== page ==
The World Runs On Open-Source, But Who’s Paying For Gas? – ASW #88
In the Application Security News, GitHub Seeks Security Dominance With Developers, IoT and Agile Framework Partners in Efficacy, WhiteSource acquires & open sources Renovate dependency update tool set, and Java vs. Python: Which should you choose? So stay tuned, for Application Security Weekly!
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The World Runs On Open-Source, But Who's Paying For Gas?
IoT and Agile Framework Partners in Efficacy - One thing missing here is the contract with security. Sure, Agile works to ensure the requirements are met for the customer, but what are the security requirements and who is testing for them?
GitHub Seeks Security Dominance With Developers - CodeQL, obtained from its acquisition of Semmle in September 2019, is being provided free-of-charge to open source developers and academic researchers. The goal is to build up a library of CodeQL queries that can detect security flaws in an automated fashion, and GitHub has created financial incentives under a bug bounty program with two main payout classes: individual bugs and broader, cross-ecosystem bug types.
Java vs. Python: Which should you choose? - As applications become more distributed, in containers and access each other via API, conceivably you could have both in your application. What does this mean for security?
WhiteSource acquires & open sources Renovate dependency update toolset - Open Source Insider - Founder of Renovate Rhys Arkins explains that Renovate was developed because running user-facing applications with outdated dependencies is not a serious option for software projects – or at least it shouldn’t be. As we know, using outdated dependencies increases the likelihood of unfixed bugs and increases the quantity and impact of security vulnerabilities within software applications.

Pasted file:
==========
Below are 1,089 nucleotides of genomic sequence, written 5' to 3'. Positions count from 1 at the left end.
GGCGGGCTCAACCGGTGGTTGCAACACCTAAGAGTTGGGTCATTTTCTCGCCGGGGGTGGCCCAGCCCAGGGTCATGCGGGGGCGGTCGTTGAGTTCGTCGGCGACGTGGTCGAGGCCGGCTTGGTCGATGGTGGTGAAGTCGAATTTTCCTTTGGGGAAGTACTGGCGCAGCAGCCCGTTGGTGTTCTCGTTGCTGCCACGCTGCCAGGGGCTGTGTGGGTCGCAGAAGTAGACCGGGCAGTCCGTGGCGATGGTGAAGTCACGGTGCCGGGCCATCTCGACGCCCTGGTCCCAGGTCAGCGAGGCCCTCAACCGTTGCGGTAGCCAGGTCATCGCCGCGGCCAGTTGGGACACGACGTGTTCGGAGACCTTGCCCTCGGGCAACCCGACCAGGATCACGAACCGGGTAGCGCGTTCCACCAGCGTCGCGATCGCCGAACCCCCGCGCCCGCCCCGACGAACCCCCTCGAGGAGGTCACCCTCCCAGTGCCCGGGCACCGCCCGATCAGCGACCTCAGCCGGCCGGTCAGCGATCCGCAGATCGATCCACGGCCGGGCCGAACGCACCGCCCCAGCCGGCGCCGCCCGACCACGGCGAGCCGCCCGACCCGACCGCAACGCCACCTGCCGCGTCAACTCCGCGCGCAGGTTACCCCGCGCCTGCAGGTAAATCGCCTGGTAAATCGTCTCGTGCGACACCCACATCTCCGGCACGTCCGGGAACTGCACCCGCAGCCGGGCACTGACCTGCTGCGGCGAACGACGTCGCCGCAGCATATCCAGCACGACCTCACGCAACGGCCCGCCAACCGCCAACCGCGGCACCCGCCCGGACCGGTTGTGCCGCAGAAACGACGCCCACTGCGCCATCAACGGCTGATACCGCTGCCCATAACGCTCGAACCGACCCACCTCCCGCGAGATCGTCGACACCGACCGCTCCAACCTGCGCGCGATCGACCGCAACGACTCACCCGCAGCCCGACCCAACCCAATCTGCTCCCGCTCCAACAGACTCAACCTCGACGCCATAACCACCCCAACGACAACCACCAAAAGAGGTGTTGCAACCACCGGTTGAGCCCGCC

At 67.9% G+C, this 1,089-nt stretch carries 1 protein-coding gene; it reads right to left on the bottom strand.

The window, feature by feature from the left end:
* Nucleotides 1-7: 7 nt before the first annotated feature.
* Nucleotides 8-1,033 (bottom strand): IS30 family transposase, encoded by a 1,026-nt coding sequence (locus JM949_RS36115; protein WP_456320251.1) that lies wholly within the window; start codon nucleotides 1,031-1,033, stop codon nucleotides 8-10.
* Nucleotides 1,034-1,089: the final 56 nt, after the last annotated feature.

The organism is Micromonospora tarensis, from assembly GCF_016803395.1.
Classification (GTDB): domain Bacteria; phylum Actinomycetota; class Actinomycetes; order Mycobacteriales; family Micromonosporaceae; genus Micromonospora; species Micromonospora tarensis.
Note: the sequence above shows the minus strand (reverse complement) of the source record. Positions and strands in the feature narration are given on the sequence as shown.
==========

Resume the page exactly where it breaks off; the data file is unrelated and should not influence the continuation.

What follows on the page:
THE WORLD RUNS ON OPEN-SOURCE, BUT WHOS PAYING FOR GAS? - It's a great point: Thousands of open source projects are abandoned every year by their developers, leaving their users in a bind. That is a big issue for the companies who spend billions of dollars every year for handling obsolete, undocumented and generally unmaintained open source projects used in their commercial software. When a company assigns a $50/hr developer to fix a bug in a ‘free’ piece of software, it stops being free. Why not pay the original developer for a great open source project that frees corporate resources to tackle mission-critical tasks?
SOLID Principles of Object-Oriented Design - When starting to write Object-Oriented programing the SOLID principles could be difficult to understand and, if they are understood, see where and when to apply them is not trivial. But they are an example of one of the most important things in software development, practice and experience will make you apply these principles in a very natural and intuitive way. - I also think you end up with more secure software...